Authors: Monica Dickens
‘There’s a cat in your bed!’
‘No, no-how could there be? No, Aunt Val, please!’ Carrie tried to hold the kitten quiet with her toes, but when Aunt Valentina thumped her fat hand on the covers, the kitten pounced. A tiny curved claw stuck up through the blanket, and Aunt Val pulled back her hand with a shriek like a train whistle.
‘It’s disgusting. A cat in a bed. I never heard of such a thing.’
‘Then you never heard of cats.’
‘You’re quite rude.’ Valentina herself, who was only an aunt by marriage, was always quite rude to Carrie. That was different.
‘I’m only telling you.’ Carrie Fielding had still not stopped trying to give grown-ups bits of information they did not want. ‘Ages ago, cats lived in caves. They always look for a cave. That’s why they go into brown paper bags, and in the drawers.’
‘Don’t tell me. I don’t want to know!’ Valentina turned up her eyes and put her hand where she thought her heart was - too low down, nearer where her supper was. ‘It’s too much. The four of you here - well, that’s my duty, with your father gone off like a pirate and your poor mother so badly hurt in the fire. But all these animals … this private zoo …’ She moved about the room in her
tight snakeskin boots, tweaking, muttering, making a face at Carrie’s underwear.
The white cat, Maud, stared at her from the top of the chest of drawers, with all her paws folded underneath and her furred hips sticking out
‘Get off there, you fat spoiled beast!’ Aunt Val shook her finger, with all the flashy rings.
‘She can’t hear you, you know.’
‘It hears all right.’
‘Don’t you know a white cat with blue eyes is always deaf?’
‘Blue, green, purple - I won’t have it on my runners.’ She took a swipe at Maud, who only had to open her mouth and hiss lazily to make Valentina jump back as if she had met a jungle lion.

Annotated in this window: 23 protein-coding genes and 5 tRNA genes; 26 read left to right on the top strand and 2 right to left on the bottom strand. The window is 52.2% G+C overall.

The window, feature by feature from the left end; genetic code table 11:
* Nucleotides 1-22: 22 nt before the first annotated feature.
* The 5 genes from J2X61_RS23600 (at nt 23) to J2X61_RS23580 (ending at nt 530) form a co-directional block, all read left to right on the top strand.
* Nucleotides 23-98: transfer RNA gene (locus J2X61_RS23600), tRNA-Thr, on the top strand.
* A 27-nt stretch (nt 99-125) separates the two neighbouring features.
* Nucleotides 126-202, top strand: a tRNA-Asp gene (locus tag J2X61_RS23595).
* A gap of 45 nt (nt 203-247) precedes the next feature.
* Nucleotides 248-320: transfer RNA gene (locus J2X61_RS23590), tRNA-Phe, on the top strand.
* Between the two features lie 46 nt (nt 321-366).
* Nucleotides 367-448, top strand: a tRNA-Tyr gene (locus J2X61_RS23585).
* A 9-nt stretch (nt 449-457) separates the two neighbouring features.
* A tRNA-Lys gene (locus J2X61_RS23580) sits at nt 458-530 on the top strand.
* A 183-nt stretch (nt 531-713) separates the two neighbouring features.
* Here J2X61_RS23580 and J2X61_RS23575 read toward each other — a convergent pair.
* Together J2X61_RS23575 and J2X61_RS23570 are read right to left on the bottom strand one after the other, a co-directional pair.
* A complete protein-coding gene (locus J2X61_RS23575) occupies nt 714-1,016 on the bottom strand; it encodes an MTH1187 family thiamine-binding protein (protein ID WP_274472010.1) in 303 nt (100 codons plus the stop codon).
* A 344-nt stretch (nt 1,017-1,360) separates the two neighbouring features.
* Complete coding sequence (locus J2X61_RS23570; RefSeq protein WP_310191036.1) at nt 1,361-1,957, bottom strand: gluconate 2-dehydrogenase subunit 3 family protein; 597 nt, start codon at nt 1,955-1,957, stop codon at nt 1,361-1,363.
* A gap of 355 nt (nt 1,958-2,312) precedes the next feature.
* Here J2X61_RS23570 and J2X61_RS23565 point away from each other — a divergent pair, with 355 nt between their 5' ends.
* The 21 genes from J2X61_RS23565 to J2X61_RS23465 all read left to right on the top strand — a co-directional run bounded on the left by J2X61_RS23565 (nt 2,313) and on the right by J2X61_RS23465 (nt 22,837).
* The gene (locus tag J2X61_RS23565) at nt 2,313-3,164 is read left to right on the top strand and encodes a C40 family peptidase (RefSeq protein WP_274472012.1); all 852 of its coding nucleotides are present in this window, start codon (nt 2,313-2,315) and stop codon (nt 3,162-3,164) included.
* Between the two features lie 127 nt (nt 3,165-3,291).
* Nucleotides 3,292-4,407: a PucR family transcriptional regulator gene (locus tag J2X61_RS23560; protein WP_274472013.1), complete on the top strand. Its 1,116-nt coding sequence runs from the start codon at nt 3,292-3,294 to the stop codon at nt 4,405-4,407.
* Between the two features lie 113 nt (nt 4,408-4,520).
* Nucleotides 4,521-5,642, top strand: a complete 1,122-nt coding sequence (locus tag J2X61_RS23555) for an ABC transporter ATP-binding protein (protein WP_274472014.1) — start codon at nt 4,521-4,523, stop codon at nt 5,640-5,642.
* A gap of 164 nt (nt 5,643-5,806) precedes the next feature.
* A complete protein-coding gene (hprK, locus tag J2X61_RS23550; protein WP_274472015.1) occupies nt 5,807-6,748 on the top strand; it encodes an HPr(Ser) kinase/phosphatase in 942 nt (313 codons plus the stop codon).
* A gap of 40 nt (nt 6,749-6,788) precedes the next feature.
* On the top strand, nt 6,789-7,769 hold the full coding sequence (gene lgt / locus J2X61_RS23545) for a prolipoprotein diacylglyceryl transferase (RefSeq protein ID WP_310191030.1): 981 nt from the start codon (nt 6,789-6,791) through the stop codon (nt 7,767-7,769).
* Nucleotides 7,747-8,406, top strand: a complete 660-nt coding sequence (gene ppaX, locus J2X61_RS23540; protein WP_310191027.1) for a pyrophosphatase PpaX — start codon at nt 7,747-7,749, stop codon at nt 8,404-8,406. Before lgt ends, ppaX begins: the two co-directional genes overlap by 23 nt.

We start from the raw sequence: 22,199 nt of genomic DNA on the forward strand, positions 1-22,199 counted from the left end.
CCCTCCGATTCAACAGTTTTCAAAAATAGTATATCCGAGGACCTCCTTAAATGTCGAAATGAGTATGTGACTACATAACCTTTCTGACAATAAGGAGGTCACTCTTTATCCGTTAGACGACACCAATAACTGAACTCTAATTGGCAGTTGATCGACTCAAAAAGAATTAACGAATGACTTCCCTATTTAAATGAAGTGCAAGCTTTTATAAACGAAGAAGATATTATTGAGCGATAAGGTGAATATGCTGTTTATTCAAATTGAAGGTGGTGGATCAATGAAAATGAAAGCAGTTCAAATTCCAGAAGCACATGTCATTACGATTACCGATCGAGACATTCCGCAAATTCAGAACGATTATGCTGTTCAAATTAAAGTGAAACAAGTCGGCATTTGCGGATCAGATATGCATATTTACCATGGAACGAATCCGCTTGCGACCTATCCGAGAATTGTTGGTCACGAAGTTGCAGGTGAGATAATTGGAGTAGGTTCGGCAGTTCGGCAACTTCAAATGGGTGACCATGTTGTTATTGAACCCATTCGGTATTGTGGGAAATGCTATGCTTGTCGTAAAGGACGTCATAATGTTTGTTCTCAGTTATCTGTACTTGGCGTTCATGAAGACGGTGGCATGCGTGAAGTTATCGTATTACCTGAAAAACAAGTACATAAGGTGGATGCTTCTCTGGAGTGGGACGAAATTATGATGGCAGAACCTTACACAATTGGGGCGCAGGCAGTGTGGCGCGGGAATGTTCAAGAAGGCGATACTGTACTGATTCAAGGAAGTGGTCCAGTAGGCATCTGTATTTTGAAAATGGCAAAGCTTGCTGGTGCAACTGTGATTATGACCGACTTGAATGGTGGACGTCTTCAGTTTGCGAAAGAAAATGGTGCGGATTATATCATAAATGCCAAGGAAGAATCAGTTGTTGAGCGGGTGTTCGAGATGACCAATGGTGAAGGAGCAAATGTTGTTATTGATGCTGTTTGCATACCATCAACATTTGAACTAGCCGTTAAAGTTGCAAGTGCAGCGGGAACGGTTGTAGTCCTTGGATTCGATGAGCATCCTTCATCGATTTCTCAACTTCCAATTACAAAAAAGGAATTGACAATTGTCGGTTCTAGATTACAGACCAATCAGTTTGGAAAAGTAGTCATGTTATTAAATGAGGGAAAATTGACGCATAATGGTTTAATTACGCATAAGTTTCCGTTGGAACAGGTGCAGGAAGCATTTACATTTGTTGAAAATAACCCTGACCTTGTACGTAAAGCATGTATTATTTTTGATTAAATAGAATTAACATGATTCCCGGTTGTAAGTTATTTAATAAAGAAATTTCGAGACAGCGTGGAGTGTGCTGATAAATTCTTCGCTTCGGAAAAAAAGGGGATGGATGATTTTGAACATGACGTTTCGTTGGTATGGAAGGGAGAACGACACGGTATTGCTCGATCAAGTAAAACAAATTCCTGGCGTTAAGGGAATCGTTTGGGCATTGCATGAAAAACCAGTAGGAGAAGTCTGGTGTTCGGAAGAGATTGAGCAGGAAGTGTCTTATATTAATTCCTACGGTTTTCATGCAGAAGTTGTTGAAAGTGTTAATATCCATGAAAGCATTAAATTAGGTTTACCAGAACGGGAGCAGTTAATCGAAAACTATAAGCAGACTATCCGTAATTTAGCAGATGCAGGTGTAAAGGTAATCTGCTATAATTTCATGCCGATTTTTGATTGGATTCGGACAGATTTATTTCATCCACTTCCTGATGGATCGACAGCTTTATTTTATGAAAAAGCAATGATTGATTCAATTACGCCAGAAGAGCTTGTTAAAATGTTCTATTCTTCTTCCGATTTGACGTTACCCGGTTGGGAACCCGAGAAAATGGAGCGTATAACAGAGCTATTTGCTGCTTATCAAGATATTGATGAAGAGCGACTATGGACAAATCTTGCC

To cheer her up, Carrie said from the bed, ‘Lucky for you I haven’t saved up enough for my horse yet.’ Her horse money was tied into a sock and hidden inside a leaking teddy bear, one of the few things she had saved from the fire. ‘A horse could have lived in your toolshed though. We could have cut the door, you see, so that the top half—’
‘It’s too much.’ Valentina said this every day. ‘I’m going mad.’ She spun towards the door on her tightly-booted legs for which two pythons had shed their skins, tripped over a dog that looked like a shaggy rug and stumbled out, calling to Carrie’s Uncle Rudolf, ‘I am going mad - mad I say!’
‘How can she go when she’s gone already?’ Carrie’s brother Tom came in, with a bowl full of bored fish.
‘Why did Uncle Rudolf marry her?’
‘No one else would.’ Tom was sixteen. He could make his voice very deep and gloomy. ‘And he had to marry
someone so he wouldn’t have to leave his money to poor relations like us.’
‘I can do without his money.’ Carrie sat up in bed and hugged her knees, hiding under a curtain of long sand-coloured hair. But she could have done with just a bit of it So far, the sock inside the teddy bear had only enough for one leg of a horse - from the knee down.
‘I can do without living in his house.’ Tom kicked the bed, and the kitten made a small earthquake under the covers.
‘Write to Dad.’
‘I don’t know where he is.’
‘Let’s tell Mum.’